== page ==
Dissily Mordentroge

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About Dissily Mordentroge

  • Rank
    Quark
  • Birthday 02/13/46

Profile Information

  • Gender
    Male
  • Location
    Australia
  • Interests
    Organic gardening, history,philosophy, biblical studies, architecture, roses,
    art, cosmology, literature, classical music, hi-fi, cooking, dogs, and various other perversions.
  • College Major/Degree
    Ill educated autodidact
  • Favorite Area of Science
    Cosmology
  • Occupation
    Retired
  1. I agree the will to power is a human trait but I'm not too worried about alienating our religious brethren considering they're none to worried about alienating my kind. http://tinyurl.com/z2jt5p5 http://jasss.soc.surrey.ac.uk/11/2/2.html http://www.des.ucdavis.edu/faculty/Richerson/Tribal%20social%20instincts%20cliodynamics.pdf Far from a complete bibliography ( my library is packed prior to moving house next week) I do however recommend an unfashionable tome ( yet to have it’s central thesis disproven) in relation to this issue, if not fully focused on it. Arthur Koestler’s “The Ghost in The Machine"
  2. Which has me wondering if I'll live long enough to see the Bell Telephone able to communicate over infinite distance at infinite speeds. The Quantaphone?
  3. I'll view that this evening. Always enjoy a Cambridge or Oxford debate. Maybe if I'd expressed myself more clearly by asserting "Why can't we admit that religion, violence and oppression are often the result of the dark side of our species evolution and admit religion can be both cause and effect?" I hope you're not going to claim there's nothing dark about our species religious urges? Anyhow, more after I've digested the erudite Cambridge approach. A cursory viewing of the first speaker impresses apart from his confused approach to the origins of, and need for morality. The problem I see with 'God can't be real' is in order to convince others something doesn't exist one requires an agreed definition of that something. (Aquinas, if he was with us, might assert the All Being must exist, that is 'God', otherwise nothing can exist) As the religious keep telling us 'God' is beyond definition and atheists tell us 'God' is a meaningless concept upon what basis can the discussion continue? On the surface a cogent argument until you consider the evidence of evolutionary psychology which appears to tell us the urge to tribalism and to organised religion come from identical aspects of our species nature. Religion though adds a layer of 'God's on our side' as the central justification for more slaughter and cruelty than I care to think about. Granted secular ideologies can unleash similar forces but they mostly fade as entities far faster than organised religion which holds onto power with a demonstrated ruthlessness over many centuries. The highbred of religious authority with the power to govern, as in medieval christianity and today's Saudi Arabia and Iran tells us something of the dangers of unleashing that ruthlessness 'in the name of God". Having now viewed all of the Cambridge debate previously recommended I find one aspect of religion not given enough attention, the urge to political power at the core of so many religious movements. Any priesthood that claims it's role to be a necessary intermediary between the divine ( substitute whatever term you want) and this realm grants itself unjustified power to rule our lives. Any acceptance by the general community to such cosmic elitism is to put our heads on the chopping block of whatever arbitrary whim said priesthood wishes to pursue from burning at the stake, stoning to death, amputation of limbs, all the way up to genocide. "The adversaries of the Lord shall be broken to pieces; out of heaven shall be thunder upon them: the Lord shall judge the ends of the earth; and he shall give strength unto his king, and exalt the horn of his annointed." 1St Samuel.Ch:2.V:10.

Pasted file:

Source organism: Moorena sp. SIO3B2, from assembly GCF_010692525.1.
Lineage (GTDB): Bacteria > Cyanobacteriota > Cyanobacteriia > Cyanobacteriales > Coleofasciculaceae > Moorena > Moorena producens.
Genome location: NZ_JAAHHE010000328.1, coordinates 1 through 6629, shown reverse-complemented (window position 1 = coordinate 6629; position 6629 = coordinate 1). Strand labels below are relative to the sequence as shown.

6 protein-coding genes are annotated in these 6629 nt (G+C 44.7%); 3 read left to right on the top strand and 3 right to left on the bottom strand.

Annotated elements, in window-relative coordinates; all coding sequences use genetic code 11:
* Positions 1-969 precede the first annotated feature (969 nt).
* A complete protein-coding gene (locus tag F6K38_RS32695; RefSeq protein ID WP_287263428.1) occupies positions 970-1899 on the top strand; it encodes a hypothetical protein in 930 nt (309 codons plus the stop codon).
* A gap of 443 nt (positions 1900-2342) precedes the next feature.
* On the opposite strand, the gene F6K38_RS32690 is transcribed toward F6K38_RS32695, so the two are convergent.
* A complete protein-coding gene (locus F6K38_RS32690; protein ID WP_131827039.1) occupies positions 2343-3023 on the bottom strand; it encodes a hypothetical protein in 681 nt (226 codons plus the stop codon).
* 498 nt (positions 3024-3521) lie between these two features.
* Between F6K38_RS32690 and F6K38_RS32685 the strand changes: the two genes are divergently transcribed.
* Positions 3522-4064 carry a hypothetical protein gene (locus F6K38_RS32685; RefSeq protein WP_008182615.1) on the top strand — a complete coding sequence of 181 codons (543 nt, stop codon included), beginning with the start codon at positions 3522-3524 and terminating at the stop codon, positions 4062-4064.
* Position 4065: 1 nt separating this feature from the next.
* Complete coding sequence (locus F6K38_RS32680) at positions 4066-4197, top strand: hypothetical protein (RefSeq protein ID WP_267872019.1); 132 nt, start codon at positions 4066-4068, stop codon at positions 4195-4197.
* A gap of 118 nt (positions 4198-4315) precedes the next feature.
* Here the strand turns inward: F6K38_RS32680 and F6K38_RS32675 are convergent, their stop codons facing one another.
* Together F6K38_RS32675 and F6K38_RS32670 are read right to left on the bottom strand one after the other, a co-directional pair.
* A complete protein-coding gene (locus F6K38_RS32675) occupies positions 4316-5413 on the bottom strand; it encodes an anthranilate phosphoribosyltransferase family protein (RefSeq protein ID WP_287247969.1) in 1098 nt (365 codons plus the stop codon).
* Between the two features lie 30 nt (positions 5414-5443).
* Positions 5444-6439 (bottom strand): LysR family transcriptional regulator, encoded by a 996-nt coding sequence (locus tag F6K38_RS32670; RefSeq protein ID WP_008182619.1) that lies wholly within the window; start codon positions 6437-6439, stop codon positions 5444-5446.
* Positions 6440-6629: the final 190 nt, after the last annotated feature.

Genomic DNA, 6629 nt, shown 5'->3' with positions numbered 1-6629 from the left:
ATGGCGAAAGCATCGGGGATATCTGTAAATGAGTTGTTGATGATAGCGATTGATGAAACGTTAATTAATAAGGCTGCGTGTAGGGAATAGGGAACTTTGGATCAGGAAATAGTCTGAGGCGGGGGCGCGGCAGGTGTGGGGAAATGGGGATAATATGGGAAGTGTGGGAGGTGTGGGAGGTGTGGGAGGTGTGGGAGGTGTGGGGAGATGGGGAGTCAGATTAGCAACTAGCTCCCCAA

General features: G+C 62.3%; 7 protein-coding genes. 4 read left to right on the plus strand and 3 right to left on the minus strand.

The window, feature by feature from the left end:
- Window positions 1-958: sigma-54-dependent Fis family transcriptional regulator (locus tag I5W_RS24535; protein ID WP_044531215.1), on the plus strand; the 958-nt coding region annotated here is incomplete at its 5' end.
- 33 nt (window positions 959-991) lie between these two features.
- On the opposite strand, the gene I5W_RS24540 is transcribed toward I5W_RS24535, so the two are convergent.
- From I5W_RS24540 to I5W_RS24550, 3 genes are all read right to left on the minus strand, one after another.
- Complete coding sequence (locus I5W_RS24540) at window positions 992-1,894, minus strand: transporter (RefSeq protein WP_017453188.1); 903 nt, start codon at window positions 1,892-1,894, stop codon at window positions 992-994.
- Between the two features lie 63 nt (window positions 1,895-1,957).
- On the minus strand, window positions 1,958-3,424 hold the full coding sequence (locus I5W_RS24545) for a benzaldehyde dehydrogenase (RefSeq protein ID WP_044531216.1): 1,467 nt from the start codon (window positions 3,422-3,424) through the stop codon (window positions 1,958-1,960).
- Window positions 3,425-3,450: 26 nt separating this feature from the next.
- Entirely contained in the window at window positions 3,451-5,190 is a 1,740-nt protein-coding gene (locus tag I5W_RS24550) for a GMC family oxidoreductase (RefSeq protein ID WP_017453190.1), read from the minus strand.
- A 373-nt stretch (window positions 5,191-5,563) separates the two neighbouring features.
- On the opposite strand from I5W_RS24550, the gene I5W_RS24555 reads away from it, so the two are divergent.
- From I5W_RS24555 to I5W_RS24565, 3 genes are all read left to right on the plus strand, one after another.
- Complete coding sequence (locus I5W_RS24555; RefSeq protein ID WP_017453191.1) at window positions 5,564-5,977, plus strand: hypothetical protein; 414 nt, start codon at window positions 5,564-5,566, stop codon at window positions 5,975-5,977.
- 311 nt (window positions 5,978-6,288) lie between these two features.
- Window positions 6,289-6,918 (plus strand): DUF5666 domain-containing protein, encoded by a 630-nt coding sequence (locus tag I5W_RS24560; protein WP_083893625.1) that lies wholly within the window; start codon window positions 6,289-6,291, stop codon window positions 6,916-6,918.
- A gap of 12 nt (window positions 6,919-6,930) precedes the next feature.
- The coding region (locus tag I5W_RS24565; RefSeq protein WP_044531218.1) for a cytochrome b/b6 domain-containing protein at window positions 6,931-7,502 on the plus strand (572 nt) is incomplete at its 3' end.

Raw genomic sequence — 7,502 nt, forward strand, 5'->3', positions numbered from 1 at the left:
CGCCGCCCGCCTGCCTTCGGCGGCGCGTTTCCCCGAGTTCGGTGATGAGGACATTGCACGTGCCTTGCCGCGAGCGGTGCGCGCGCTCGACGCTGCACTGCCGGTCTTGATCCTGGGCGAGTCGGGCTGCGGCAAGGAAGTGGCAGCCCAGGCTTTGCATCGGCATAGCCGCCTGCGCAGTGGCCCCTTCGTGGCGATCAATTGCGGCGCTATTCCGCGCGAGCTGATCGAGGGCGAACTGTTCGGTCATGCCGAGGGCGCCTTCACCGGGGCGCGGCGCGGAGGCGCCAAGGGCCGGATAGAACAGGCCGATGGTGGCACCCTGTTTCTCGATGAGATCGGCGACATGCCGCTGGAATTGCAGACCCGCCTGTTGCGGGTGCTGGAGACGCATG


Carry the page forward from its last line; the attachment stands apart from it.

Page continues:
4. Indeed we disagree. Infinity from my perspective can never be a number and cannot be defined other than negatively - that is for instance - a distance, quantity etc without end. And yes, we do know some things about the Universe yet comparing what we know with any infinitude we necessariy know nothing. For me that's as close to a definition of the infinite as we can get. Off topic but I often wonder why we have any need to even think about such things.
  5. Many have.
  6. Why can't we admit that religion, violence and appression are all the result of the dark side of our species evolution and admit religion is both cause and effect?
  7. A case can be made that number cannot be applied to the infinite. We may have a symbol that signifies the concept and theoretical mathematicians may believe themselves able to manipulate infinite numbers. I suggest any such claim is a delusion. ( itself of infinite proportions?)
  8. Subjective reactions to so called holy books can take you anywhere. You might be reduced to obsequious eternal gratitude overlaid with intense feelings of guilt contemplating Christ suffering on the cross for our sins. On the other hand, taking a more objective approach,you might come to the conclusion the God of the bible is a twisted sado-masochist having tortured his own son who, if you swallow the absurdities of trinitarian theology, is actually himself. From my perspective seeing only good in the bible isn't liberating, it's delusional.
  9. Can I suggest this tells us something about our attitude to some members of our own species.
  10. A simple yes or no would have sufficed.
  11. A very odd conclusion.
  12. If the universe is infinite we know nothing.
  13. Do the robots have any say in the matter?